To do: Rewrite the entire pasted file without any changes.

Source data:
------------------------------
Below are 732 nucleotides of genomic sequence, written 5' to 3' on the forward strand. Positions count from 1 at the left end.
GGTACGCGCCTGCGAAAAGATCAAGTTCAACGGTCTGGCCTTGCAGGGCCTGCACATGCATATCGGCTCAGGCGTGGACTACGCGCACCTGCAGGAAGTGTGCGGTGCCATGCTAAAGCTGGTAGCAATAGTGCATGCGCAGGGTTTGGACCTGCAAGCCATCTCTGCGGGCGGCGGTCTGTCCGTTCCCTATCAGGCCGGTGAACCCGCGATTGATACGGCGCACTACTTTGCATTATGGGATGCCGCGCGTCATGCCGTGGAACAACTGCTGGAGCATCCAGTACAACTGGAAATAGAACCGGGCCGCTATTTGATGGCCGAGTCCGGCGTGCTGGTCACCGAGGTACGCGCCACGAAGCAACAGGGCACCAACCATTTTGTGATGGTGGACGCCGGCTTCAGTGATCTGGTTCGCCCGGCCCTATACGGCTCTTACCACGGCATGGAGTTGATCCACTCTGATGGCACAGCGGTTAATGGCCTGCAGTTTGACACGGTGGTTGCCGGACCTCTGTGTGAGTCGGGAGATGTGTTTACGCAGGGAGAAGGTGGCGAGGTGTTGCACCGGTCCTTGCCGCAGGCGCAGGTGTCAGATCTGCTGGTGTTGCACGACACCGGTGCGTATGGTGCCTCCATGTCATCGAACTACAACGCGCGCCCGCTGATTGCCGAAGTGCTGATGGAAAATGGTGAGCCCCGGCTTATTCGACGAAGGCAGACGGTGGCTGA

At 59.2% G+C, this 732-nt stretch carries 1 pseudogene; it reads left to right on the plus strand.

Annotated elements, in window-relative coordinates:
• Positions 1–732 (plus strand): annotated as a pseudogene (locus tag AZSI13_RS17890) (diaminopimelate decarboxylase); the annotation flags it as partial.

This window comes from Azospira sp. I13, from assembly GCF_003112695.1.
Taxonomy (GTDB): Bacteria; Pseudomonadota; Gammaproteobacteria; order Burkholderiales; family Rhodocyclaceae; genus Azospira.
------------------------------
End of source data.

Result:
Below are 732 nucleotides of genomic sequence, written 5' to 3' on the forward strand. Positions count from 1 at the left end.
GGTACGCGCCTGCGAAAAGATCAAGTTCAACGGTCTGGCCTTGCAGGGCCTGCACATGCATATCGGCTCAGGCGTGGACTACGCGCACCTGCAGGAAGTGTGCGGTGCCATGCTAAAGCTGGTAGCAATAGTGCATGCGCAGGGTTTGGACCTGCAAGCCATCTCTGCGGGCGGCGGTCTGTCCGTTCCCTATCAGGCCGGTGAACCCGCGATTGATACGGCGCACTACTTTGCATTATGGGATGCCGCGCGTCATGCCGTGGAACAACTGCTGGAGCATCCAGTACAACTGGAAATAGAACCGGGCCGCTATTTGATGGCCGAGTCCGGCGTGCTGGTCACCGAGGTACGCGCCACGAAGCAACAGGGCACCAACCATTTTGTGATGGTGGACGCCGGCTTCAGTGATCTGGTTCGCCCGGCCCTATACGGCTCTTACCACGGCATGGAGTTGATCCACTCTGATGGCACAGCGGTTAATGGCCTGCAGTTTGACACGGTGGTTGCCGGACCTCTGTGTGAGTCGGGAGATGTGTTTACGCAGGGAGAAGGTGGCGAGGTGTTGCACCGGTCCTTGCCGCAGGCGCAGGTGTCAGATCTGCTGGTGTTGCACGACACCGGTGCGTATGGTGCCTCCATGTCATCGAACTACAACGCGCGCCCGCTGATTGCCGAAGTGCTGATGGAAAATGGTGAGCCCCGGCTTATTCGACGAAGGCAGACGGTGGCTGA

At 59.2% G+C, this 732-nt stretch carries 1 pseudogene; it reads left to right on the plus strand.

Annotated elements, in window-relative coordinates:
• Positions 1–732 (plus strand): annotated as a pseudogene (locus tag AZSI13_RS17890) (diaminopimelate decarboxylase); the annotation flags it as partial.

This window comes from Azospira sp. I13, from assembly GCF_003112695.1.
Taxonomy (GTDB): Bacteria; Pseudomonadota; Gammaproteobacteria; order Burkholderiales; family Rhodocyclaceae; genus Azospira.